Lebanon Population: 6,100,075


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Following World War I, France acquired a mandate over the northern portion of the former Ottoman Empire province of Syria. The French demarcated the region of Lebanon in 1920 and granted this area independence in 1943. Since independence, the country has been marked by periods of political turmoil interspersed with prosperity built on its position as a regional center for finance and trade. The country's 1975-90 civil war, which resulted in an estimated 120,000 fatalities, was followed by years of social and political instability. Sectarianism is a key element of Lebanese political life. Neighboring Syria has historically influenced Lebanon's foreign policy and internal policies, and its military occupied Lebanon from 1976 until 2005. The Lebanon-based Hizballah militia and Israel continued attacks and counterattacks against each other after Syria's withdrawal, and fought a brief war in 2006. Lebanon's borders with Syria and Israel remain unresolved.

    Smallest country in continental Asia; Nahr el Litani is the only major river in Near East not crossing an international boundary; rugged terrain historically helped isolate, protect, and develop numerous factional groups based on religion, clan, and ethnicity
Location: Middle East, bordering the Mediterranean Sea, between Israel and Syria
Geographic coordinates: 33 50 N, 35 50 E
Area: total: 10,400 sq km
land: 10,230 sq km
water: 170 sq km

Size comparison: about one-third the size of Maryland
Land Boundaries: total: 484 km border countries (2): Israel 81 km, Syria 403 km
Coastline: 225 km
Maritime claims: territorial sea: 12 nm
Climate: Mediterranean; mild to cool, wet winters with hot, dry summers; the Lebanon Mountains experience heavy winter snows
Terrain: narrow coastal plain; El Beqaa (Bekaa Valley) separates Lebanon and Anti-Lebanon Mountains
Natural resources: limestone, iron ore, salt, water-surplus state in a water-deficit region, arable land
Land use: agricultural land: 63.3% (2011 est.) arable land: 11.9% (2011 est.)
permanent crops: 12.3% (2011 est.) permanent pasture: 39.1% (2011 est.) forest: 13.4% (2011 est.)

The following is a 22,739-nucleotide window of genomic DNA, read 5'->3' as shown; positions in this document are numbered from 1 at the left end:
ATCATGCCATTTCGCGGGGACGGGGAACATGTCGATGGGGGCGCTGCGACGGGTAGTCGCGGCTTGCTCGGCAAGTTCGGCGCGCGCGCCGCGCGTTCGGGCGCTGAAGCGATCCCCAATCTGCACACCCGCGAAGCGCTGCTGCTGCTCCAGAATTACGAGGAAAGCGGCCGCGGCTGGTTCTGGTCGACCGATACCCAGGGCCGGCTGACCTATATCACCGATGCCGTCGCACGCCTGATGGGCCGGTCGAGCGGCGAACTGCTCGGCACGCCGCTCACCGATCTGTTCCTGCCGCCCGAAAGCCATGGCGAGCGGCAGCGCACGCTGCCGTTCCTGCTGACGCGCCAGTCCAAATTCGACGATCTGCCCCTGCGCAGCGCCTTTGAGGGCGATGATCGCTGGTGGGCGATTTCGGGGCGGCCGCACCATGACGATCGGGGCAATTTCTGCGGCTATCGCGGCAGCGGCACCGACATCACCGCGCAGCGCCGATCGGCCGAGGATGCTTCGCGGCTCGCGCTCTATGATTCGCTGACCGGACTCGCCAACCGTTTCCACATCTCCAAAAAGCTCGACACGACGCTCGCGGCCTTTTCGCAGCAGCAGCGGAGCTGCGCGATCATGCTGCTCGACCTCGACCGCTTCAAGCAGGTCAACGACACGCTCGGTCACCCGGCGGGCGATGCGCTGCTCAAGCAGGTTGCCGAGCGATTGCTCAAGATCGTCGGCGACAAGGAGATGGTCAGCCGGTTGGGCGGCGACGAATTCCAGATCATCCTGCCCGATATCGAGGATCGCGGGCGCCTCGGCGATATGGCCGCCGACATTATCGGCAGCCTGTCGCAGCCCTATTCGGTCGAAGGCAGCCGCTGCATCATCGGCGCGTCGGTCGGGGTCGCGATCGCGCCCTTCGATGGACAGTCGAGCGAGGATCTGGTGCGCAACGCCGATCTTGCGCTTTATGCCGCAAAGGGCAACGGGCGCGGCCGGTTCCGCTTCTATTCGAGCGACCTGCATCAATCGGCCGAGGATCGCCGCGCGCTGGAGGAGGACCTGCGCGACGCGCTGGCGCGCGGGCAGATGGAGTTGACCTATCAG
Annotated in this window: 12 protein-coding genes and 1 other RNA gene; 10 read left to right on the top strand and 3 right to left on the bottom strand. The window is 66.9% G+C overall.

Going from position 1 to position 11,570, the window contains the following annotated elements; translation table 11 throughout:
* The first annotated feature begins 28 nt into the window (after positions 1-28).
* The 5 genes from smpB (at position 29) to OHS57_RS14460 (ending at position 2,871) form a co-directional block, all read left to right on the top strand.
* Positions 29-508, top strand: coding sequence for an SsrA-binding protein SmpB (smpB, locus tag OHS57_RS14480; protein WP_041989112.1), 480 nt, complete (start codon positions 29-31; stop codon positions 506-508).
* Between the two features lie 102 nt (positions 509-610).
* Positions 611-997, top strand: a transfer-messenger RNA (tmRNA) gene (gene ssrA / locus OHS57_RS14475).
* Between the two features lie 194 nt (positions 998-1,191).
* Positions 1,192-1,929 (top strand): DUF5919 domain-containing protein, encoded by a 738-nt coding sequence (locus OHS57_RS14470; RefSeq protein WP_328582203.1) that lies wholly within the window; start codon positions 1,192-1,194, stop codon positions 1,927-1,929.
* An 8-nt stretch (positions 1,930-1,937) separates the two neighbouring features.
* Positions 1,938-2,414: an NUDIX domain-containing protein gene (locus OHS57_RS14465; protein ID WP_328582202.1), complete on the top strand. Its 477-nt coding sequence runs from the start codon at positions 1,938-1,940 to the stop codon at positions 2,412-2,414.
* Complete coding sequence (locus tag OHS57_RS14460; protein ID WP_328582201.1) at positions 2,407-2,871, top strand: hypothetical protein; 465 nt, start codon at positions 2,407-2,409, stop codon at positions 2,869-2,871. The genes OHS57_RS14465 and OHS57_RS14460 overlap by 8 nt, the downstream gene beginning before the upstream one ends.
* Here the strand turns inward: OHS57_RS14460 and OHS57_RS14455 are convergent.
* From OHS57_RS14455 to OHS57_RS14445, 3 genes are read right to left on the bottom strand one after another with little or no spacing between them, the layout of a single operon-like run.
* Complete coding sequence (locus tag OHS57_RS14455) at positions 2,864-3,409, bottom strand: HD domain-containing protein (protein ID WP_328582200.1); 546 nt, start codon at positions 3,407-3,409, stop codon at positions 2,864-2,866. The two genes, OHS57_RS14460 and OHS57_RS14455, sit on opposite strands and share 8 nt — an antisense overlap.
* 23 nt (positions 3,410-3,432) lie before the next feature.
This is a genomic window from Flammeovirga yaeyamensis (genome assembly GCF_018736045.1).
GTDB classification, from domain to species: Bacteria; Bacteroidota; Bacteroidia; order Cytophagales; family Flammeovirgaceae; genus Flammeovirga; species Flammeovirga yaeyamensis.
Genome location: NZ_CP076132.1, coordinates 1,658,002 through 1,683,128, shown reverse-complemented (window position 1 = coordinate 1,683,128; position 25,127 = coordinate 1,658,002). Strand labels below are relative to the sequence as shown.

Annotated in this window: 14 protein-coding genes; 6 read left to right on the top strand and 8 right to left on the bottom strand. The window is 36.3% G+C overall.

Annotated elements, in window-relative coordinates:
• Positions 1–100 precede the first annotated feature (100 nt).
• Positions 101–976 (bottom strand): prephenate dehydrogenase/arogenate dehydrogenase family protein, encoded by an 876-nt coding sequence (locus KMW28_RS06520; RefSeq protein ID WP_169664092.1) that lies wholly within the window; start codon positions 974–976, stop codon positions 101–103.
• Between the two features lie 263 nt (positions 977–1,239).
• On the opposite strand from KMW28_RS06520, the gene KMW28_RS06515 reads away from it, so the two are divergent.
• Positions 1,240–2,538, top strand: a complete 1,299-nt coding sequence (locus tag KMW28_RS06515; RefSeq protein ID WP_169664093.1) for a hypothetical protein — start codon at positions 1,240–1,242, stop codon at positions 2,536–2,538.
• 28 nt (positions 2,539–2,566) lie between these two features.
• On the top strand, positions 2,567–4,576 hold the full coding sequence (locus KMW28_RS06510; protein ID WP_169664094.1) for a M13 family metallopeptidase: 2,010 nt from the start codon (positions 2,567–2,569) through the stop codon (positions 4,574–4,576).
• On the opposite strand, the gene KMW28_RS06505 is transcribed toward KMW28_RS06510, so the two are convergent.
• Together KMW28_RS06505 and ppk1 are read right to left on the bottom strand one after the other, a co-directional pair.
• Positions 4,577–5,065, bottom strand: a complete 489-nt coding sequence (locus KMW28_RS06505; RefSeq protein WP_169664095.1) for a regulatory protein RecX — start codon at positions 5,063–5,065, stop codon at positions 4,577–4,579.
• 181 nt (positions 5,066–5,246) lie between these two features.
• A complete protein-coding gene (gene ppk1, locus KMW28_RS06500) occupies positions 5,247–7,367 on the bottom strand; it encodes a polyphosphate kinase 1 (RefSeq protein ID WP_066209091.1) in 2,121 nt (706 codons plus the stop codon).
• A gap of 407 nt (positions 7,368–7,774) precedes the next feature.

other: 23.3% (2011 est.)
Irrigated land: 1,040 sq km (2012)
Natural hazards: earthquakes; dust storms, sandstorms
Current Environment Issues: deforestation; soil deterioration, erosion; desertification; species loss; air pollution in Beirut from vehicular traffic and the burning of industrial wastes; pollution of coastal waters from raw sewage and oil spills; waste-water management
International Environment Agreements: party to: Biodiversity, Climate Change, Climate Change-Kyoto Protocol, Desertification, Hazardous Wastes, Law of the Sea, Ozone Layer Protection, Ship Pollution, Wetlands

signed, but not ratified: Environmental Modification, Marine Life Conservation
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Nationality: noun: Lebanese (singular and plural)
adjective: Lebanese
Ethnic groups: Arab 95%, Armenian 4%, other 1% note: many Christian Lebanese do not identify themselves as Arab but rather as descendants of the ancient Canaanites and prefer to be called Phoenicians
Languages: Arabic (official), French, English, Armenian
Religions: Muslim 57.7% (28.7% Sunni, 28.4% Shia, smaller percentages of Alawites and Ismailis), Christian 36.2% (Maronite Catholics are the largest Christian group), Druze 5.2%, very small numbers of Jews, Baha'is, Buddhists, and Hindus (2017 est.)

note: data represent the religious affiliation of the citizen population (data do not include Lebanon's sizable Syrian and Palestinian refugee populations) ; 18 religious sects recognized
Population: 6,100,075 (July 2018 est.)
Age structure: 0-14 years: 23.32% (male 728,025 /female 694,453)
15-24 years: 16.04% (male 500,592 /female 477,784)
25-54 years: 45.27% (male 1,398,087 /female 1,363,386)
55-64 years: 8.34% (male 241,206 /female 267,747)
65 years and over: 7.03% (male 185,780 /female 243,015) (2018 est.)
Dependency ratios: total dependency ratio: 47.3 (2015 est.)
youth dependency ratio: 35.3 (2015 est.)
elderly dependency ratio: 12 (2015 est.)
potential support ratio: 8.3 (2015 est.)
Median age: total: 31.3 years
male: 30.7 years
female: 31.9 years (2018 est.)
Population growth rate: -3.13% (2018 est.)